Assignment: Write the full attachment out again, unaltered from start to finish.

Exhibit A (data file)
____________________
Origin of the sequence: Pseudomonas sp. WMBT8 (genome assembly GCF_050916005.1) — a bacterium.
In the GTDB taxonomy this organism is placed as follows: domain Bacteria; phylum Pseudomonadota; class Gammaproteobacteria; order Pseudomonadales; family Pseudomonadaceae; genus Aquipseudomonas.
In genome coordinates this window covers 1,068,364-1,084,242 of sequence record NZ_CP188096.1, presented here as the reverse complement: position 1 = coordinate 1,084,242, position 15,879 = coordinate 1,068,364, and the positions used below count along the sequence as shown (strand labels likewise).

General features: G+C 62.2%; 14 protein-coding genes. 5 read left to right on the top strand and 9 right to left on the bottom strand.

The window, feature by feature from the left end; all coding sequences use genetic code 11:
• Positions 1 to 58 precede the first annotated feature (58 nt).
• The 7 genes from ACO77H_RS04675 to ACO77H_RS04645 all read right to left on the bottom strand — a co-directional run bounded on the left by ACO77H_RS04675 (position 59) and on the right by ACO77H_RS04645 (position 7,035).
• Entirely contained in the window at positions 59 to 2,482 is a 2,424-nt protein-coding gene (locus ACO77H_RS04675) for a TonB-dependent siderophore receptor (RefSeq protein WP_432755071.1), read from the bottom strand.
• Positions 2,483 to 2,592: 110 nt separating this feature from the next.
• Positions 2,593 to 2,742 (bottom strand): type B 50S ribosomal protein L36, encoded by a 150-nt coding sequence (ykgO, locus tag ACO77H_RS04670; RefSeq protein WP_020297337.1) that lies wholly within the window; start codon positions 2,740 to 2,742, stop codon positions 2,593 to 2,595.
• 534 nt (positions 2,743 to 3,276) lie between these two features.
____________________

Origin of the sequence: Pseudomonas sp. WMBT8 (genome assembly GCF_050916005.1) — a bacterium.
In the GTDB taxonomy this organism is placed as follows: domain Bacteria; phylum Pseudomonadota; class Gammaproteobacteria; order Pseudomonadales; family Pseudomonadaceae; genus Aquipseudomonas.
In genome coordinates this window covers 1,068,364-1,084,242 of sequence record NZ_CP188096.1, presented here as the reverse complement: position 1 = coordinate 1,084,242, position 15,879 = coordinate 1,068,364, and the positions used below count along the sequence as shown (strand labels likewise).

General features: G+C 62.2%; 14 protein-coding genes. 5 read left to right on the top strand and 9 right to left on the bottom strand.

The window, feature by feature from the left end; all coding sequences use genetic code 11:
• Positions 1 to 58 precede the first annotated feature (58 nt).
• The 7 genes from ACO77H_RS04675 to ACO77H_RS04645 all read right to left on the bottom strand — a co-directional run bounded on the left by ACO77H_RS04675 (position 59) and on the right by ACO77H_RS04645 (position 7,035).
• Entirely contained in the window at positions 59 to 2,482 is a 2,424-nt protein-coding gene (locus ACO77H_RS04675) for a TonB-dependent siderophore receptor (RefSeq protein WP_432755071.1), read from the bottom strand.
• Positions 2,483 to 2,592: 110 nt separating this feature from the next.
• Positions 2,593 to 2,742 (bottom strand): type B 50S ribosomal protein L36, encoded by a 150-nt coding sequence (ykgO, locus tag ACO77H_RS04670; RefSeq protein WP_020297337.1) that lies wholly within the window; start codon positions 2,740 to 2,742, stop codon positions 2,593 to 2,595.
• 534 nt (positions 2,743 to 3,276) lie between these two features.